Set in Stone

Although glamour and luxury may not be most people's first thoughts of the stone industry, they are undeniably part of the one-of-a-kind Charles Luck Stone Center (CLSC), an almost-three-year-old design studio based on an 86-yr.-old quarry and family-run business. I had the opportunity to attend  the Richmond, Va.-founded company’s press event and learn about its plans to expand in the metro D.C. area in 2011 and metro NYC by 2012. Charles Luck aims to be a nationally respected brand by 2015.

Charles Luck President Anderson McNeill spoke at the event of the "fashion secret." He says that design is cyclical, which has been unrecognized by the stone industry until now.

Of course, stone holds a permanence and lasting value foreign to the fluctuating fashion world. "There is a need for designs that are relevant and current, but also timeless, classic," says Heidi Lasalata, director of brand marketing for Charles Luck, of the "balance between longevity and freshness."

With this in mind, Charles Luck forecasts an increase in design trends that hold lasting significance. Authenticity is a key trend now: stone tied to the history and culture of an area or individual, reclaimed stone, and products with a vintage look or background. "People want that sense of past to calm them through the chaos of today," explains director Lasalata of this design trend. Neutrals are also significant at the moment. While whiteness dominates, grey appears as well in monochromatic, streamlined settings. Charles Luck also anticipates eco-design and "new modern" surges, with an artisan trend following.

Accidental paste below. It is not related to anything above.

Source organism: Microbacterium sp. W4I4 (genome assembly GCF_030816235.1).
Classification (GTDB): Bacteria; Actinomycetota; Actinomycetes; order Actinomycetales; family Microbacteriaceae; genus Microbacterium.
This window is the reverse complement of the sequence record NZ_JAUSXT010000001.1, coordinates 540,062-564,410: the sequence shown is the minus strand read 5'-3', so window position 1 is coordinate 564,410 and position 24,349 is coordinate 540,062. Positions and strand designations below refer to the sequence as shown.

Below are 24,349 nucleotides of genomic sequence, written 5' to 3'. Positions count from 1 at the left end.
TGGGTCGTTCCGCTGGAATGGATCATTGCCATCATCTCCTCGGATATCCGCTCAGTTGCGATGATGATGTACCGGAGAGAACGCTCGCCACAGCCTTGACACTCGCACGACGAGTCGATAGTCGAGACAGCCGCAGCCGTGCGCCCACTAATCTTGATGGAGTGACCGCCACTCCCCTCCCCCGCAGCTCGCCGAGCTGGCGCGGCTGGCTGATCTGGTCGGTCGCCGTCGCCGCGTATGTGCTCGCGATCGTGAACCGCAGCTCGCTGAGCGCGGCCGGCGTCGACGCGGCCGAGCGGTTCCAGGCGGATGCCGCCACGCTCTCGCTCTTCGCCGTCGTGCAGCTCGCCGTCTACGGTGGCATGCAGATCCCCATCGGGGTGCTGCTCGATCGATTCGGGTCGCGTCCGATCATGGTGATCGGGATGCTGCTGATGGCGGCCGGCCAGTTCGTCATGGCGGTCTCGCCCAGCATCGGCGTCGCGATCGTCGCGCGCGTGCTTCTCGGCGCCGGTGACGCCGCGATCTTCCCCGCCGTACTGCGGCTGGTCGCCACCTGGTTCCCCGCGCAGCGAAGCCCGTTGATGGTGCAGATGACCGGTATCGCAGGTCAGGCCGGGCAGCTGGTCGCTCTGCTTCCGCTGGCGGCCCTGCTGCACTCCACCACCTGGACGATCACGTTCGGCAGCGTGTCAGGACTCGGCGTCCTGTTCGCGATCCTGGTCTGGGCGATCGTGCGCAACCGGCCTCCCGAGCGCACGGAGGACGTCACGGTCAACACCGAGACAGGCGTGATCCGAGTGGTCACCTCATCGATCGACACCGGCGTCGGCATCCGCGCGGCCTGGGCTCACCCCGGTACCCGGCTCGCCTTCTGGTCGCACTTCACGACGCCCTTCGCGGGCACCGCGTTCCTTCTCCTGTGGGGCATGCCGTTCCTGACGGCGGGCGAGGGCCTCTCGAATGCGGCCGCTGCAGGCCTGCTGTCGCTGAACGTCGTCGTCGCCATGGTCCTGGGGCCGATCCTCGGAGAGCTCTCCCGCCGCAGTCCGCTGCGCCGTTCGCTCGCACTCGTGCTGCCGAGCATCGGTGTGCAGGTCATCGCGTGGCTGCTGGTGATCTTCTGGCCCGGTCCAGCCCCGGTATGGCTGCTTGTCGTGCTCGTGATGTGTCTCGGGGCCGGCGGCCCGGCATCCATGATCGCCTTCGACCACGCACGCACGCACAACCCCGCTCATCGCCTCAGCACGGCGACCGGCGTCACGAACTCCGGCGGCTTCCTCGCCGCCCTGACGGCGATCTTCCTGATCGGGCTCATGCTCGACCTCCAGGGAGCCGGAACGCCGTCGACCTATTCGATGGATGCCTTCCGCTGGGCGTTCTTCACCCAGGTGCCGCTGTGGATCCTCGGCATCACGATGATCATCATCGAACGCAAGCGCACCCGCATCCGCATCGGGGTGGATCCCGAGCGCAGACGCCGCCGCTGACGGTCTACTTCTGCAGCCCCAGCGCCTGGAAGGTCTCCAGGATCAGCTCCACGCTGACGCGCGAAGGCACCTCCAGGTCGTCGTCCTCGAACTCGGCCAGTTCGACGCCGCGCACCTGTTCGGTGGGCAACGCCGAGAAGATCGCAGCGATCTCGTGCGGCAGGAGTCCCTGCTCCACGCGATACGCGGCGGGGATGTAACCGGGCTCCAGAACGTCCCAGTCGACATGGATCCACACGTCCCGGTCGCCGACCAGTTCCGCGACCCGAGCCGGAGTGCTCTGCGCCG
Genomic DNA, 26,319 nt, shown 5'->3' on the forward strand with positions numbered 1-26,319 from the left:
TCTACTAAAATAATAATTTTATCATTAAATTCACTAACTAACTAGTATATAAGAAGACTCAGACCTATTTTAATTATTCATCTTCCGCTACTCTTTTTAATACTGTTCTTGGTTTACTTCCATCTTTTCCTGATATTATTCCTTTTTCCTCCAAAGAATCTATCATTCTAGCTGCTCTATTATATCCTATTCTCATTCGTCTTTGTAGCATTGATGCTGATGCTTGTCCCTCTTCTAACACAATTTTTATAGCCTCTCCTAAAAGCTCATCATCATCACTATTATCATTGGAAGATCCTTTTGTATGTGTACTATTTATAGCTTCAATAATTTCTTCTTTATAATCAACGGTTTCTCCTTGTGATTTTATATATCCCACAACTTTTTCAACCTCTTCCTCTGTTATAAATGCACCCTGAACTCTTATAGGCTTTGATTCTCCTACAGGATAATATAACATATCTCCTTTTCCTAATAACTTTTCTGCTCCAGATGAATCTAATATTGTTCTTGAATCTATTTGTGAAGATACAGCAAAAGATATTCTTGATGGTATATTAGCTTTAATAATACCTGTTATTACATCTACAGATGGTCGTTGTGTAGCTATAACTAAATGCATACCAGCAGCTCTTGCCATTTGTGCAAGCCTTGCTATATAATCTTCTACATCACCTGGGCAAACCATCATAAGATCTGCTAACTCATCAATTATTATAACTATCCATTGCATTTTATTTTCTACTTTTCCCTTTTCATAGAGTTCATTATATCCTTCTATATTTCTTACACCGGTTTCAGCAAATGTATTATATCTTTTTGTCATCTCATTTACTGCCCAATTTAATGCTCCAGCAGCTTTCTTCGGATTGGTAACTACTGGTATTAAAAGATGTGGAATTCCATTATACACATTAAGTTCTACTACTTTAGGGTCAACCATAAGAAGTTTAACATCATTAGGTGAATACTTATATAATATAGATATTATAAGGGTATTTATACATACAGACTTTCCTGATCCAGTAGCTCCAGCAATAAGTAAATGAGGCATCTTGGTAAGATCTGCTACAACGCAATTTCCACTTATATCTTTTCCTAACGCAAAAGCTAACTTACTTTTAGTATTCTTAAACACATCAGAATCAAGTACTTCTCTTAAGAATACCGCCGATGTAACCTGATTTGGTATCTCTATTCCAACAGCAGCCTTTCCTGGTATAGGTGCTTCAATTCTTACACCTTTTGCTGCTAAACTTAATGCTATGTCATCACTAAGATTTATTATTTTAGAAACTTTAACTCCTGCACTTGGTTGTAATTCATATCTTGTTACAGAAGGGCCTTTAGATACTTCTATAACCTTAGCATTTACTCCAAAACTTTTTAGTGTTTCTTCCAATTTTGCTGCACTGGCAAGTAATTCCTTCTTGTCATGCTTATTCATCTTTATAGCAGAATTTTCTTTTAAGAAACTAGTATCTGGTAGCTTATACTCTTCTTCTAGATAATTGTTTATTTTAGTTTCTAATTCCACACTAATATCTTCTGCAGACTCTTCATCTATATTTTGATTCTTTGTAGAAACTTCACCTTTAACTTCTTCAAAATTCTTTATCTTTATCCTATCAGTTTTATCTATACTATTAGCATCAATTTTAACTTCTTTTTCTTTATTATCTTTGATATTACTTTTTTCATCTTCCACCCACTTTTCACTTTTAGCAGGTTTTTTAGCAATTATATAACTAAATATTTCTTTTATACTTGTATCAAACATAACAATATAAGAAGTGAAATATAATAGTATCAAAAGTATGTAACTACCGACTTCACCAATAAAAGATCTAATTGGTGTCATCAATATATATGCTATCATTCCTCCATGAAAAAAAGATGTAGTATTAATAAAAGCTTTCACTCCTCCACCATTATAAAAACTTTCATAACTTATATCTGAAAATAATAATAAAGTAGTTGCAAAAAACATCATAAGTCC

CLSC currently has an impressive portfolio, including three flagship studios, seven contractor yards, and two workshops, located in Virginia, Maryland and North Carolina. Their stylish display gardens and stoneyard workshops invite clients to take time to select the products they love. Past projects of the Center include public spaces like Washington and Lee University, University of Virginia's Rouss Hall, Howard Hughes Medical Institute, and Arlington National Cemetery; as well as the private Salamander Farm, Va., and Dogwood Estate, N.C.

— Lillian Civantos

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